Here is a tribute to one of France's best actors and one of the world's most beautiful men, iconic Alain Delon.
Born in 1935, Delon became one of Europe's most prominent actors and screen sex symbols in the 1960s. He achieved critical acclaim for roles in films such as Rocco and His Brothers (1960), Purple Noon (1960), L'Eclisse (1962), The Leopard (1963), and Le Samouraï (1967). Over the course of his career Delon worked with many well known directors, including Luchino Visconti, Jean-Luc Godard, Jean-Pierre Melville, Michelangelo Antonioni and Louis Malle.
His father was of French and Corsican Italian descent, and his mother was of French and German ancestry. His parents divorced early on, and Delon had a stormy childhood, being frequently expelled from school.
In 1953/1954 he served with the French Marines in Indochina. In the mid-'50s he worked at various odd jobs including waiter, salesman and porter in Les Halles market. He decided to try an acting career and in 1957 made his film debut in Yves Allégret's Quand la femme s'en mêle (1957). He declined an offer of a contract from producer David O. Selznick, and in 1960 he received international recognition for his role in Luchino Visconti's Rocco et ses frères (1960). In 1961 he appeared on the stage in "'Tis a Pity She's a Whore", directed by Visconti, in Paris.
Delon was a sensation early in his career; he came to embody the young, energetic, often morally corrupted man. With his breathtaking good looks he was also destined to play tender lovers and romantic heroes, and he was a French embodiment of the type created in America by James Dean. His first outstanding success came with the role of the parasite Tom Ripley in Rene Clement's sun-drenched thriller Plein soleil (1960). Delon presented a psychological portrait of a murderous young cynic who attempts to take on the identity of his victim. A totally different role was offered to him by Visconti in Rocco et ses frères (1960). In this film Delon plays the devoted Rocco, who accepts the greatest sacrifices to save his shiftless brother Simon.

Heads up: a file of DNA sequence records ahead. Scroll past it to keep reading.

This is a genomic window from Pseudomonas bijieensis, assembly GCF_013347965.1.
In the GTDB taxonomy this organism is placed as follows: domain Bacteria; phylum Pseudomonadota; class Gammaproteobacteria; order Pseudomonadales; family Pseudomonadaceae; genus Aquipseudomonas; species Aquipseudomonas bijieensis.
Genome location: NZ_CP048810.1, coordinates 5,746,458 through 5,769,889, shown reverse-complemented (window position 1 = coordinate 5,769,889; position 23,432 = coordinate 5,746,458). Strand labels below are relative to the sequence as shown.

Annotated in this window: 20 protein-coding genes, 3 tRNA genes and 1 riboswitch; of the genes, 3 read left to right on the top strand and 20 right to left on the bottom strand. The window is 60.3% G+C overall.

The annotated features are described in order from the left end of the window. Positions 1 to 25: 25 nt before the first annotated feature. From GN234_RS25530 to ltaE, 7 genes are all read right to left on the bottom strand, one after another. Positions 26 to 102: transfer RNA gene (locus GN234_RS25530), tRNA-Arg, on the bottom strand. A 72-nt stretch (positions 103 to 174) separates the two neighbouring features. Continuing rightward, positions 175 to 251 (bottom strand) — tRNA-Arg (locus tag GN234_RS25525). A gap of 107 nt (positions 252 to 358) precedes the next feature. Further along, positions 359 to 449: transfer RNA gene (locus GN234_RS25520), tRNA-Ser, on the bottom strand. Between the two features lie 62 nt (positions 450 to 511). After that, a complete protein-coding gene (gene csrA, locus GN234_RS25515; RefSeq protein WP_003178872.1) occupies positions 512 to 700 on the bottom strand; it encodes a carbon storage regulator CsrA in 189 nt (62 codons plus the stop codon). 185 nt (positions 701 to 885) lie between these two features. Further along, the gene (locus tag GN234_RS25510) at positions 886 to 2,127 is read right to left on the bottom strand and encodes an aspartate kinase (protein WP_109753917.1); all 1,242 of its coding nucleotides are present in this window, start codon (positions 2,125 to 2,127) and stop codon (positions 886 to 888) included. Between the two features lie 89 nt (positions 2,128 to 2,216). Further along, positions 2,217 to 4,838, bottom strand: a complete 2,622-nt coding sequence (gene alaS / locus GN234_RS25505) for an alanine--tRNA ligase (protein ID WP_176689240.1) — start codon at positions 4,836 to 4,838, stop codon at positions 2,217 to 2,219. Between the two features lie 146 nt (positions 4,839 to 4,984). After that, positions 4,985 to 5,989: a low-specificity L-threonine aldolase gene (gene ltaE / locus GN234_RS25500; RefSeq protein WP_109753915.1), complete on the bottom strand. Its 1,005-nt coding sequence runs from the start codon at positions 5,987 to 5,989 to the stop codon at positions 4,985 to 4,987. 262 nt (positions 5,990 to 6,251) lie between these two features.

After several other films in Italy, Delon returned to the criminal genre with Jean Gabin in Mélodie en sous-sol (1963). This work, a classic example of the genre, was distinguished not only by a soundly worked-out screenplay, but also by the careful production and the excellent performances of both Delon and Gabin. It was only in the late 1960s that the sleek and lethal Delon came to epitomize the calm, psychopathic hoodlum, staring into the camera like a cat assessing a mouse. His tough, ruthless side was first used to real effect by Jean-Pierre Melville in Le samouraï (1967). In 1970 he had a huge success in the bloodstained Borsalino (1970) playing a small-time gangster in the 1930s who, with Jean-Paul Belmondo, becomes king of the Marseilles underworld. Delon later won critical acclaim for his roles, against type, in Joseph Losey's Mr. Klein (1976) in which he played (brilliantly) the icily sinister title role.
Alain Delon never stopped playing, appearing either on the screen or on the stage, and has become France's most emblematic actor.
In 1973, he recorded with Dalida "Paroles... paroles...", a popular French-language version of the Italian song "Parole parole".
And in 1983, a song with Shirley Bassey, "Thought I'd ring you".
Enjoy Alain Delon's tantalizing, devilish beauty!
Delon sings Laetitia (theme from "Les aventuriers" - "The Last Adventure" - 1967).
Thought I'd ring you